Student perspectives of independent and collaborative learning in a flipped foundational engineering course

Wendy H Fox, Paul David Docherty


Flipped teaching and learning approaches are being increasingly used in higher education. Some advantages associated with the approach include providing opportunity for self-directed learning and enhanced collaboration between students. In this study, an implementation of a flipped approach in a first year foundational engineering dynamics course was researched to investigate student views on independent and collaborative learning inherent in flipped learning. Eighteen undergraduate students (11 male and 7 female) participated in this qualitative study. The flipped part of the course was designed to include self-paced independent learning and in-class learning, with opportunities to collaborate, ask questions, and work on examples. Data were collected using semi-structured interviews. The results of the study indicated that students universally enjoyed learning independently and appreciated the increased collaboration induced by the flipped approach. The flexibility of the approach enabled a range of approaches to independent learning and collaboration, and students were able to find learning styles that suited them. This article concludes with a range of recommendations for practice to further support independent and collaborative learning with the use of flipped approaches.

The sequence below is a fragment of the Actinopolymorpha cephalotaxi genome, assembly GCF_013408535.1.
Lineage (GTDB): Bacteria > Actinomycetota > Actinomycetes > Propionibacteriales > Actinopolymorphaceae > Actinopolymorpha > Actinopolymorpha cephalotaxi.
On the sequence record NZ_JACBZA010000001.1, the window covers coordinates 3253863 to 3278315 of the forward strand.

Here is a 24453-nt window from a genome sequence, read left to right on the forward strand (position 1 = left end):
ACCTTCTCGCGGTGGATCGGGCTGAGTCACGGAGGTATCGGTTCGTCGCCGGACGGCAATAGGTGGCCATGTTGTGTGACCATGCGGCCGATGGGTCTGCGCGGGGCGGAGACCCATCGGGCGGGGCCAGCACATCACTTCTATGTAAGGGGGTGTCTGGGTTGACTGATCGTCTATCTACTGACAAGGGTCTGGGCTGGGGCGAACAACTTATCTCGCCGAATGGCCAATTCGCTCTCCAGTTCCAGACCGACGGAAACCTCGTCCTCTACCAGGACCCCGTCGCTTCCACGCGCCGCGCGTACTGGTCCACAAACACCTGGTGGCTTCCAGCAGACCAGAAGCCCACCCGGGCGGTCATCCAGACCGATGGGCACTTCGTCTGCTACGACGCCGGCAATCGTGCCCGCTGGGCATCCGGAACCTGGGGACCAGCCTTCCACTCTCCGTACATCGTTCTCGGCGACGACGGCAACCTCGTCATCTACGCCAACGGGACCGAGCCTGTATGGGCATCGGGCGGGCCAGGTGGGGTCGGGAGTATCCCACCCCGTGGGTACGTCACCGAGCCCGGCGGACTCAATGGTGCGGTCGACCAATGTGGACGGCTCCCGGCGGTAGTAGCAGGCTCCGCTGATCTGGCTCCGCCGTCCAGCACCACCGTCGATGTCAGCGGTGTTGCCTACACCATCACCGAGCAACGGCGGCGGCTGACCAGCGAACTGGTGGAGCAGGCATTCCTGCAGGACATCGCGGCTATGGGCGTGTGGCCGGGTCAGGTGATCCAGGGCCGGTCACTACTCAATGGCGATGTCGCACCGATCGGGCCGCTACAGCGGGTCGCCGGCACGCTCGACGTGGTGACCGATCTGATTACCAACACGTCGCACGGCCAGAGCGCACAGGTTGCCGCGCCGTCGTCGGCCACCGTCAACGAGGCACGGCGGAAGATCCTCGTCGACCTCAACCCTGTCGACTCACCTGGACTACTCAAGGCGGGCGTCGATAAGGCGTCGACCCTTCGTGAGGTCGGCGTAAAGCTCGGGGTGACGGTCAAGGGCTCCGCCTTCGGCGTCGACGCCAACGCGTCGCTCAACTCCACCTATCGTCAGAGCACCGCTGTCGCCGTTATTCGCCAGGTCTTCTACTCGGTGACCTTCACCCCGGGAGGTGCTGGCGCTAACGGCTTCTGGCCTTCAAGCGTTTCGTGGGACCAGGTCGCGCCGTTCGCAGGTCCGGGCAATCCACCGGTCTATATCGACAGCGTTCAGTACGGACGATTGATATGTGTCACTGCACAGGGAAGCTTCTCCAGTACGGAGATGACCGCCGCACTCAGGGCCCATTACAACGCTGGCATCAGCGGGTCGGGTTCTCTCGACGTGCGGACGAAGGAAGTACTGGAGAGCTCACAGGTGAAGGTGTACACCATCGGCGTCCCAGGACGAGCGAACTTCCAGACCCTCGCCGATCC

flipped classroom; independent learning; collaboration; higher education; engineering education

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